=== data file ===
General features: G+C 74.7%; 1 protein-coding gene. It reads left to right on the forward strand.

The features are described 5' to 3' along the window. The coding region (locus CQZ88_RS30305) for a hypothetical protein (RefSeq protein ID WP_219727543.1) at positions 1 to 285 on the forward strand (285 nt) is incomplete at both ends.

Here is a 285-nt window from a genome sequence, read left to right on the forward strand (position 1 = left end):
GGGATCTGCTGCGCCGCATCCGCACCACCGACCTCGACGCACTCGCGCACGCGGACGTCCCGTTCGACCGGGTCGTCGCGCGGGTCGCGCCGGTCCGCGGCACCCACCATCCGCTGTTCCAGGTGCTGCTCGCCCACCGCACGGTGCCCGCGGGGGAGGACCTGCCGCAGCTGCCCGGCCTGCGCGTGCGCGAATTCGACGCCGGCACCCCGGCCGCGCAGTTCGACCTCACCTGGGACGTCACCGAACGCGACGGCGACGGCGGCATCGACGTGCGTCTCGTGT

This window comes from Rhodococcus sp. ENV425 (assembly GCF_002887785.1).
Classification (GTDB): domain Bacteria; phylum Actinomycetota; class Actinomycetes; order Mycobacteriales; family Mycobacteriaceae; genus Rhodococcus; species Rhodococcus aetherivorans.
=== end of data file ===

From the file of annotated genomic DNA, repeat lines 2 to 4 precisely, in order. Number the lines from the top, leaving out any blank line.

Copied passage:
The features are described 5' to 3' along the window. The coding region (locus CQZ88_RS30305) for a hypothetical protein (RefSeq protein ID WP_219727543.1) at positions 1 to 285 on the forward strand (285 nt) is incomplete at both ends.

Here is a 285-nt window from a genome sequence, read left to right on the forward strand (position 1 = left end):
GGGATCTGCTGCGCCGCATCCGCACCACCGACCTCGACGCACTCGCGCACGCGGACGTCCCGTTCGACCGGGTCGTCGCGCGGGTCGCGCCGGTCCGCGGCACCCACCATCCGCTGTTCCAGGTGCTGCTCGCCCACCGCACGGTGCCCGCGGGGGAGGACCTGCCGCAGCTGCCCGGCCTGCGCGTGCGCGAATTCGACGCCGGCACCCCGGCCGCGCAGTTCGACCTCACCTGGGACGTCACCGAACGCGACGGCGACGGCGGCATCGACGTGCGTCTCGTGT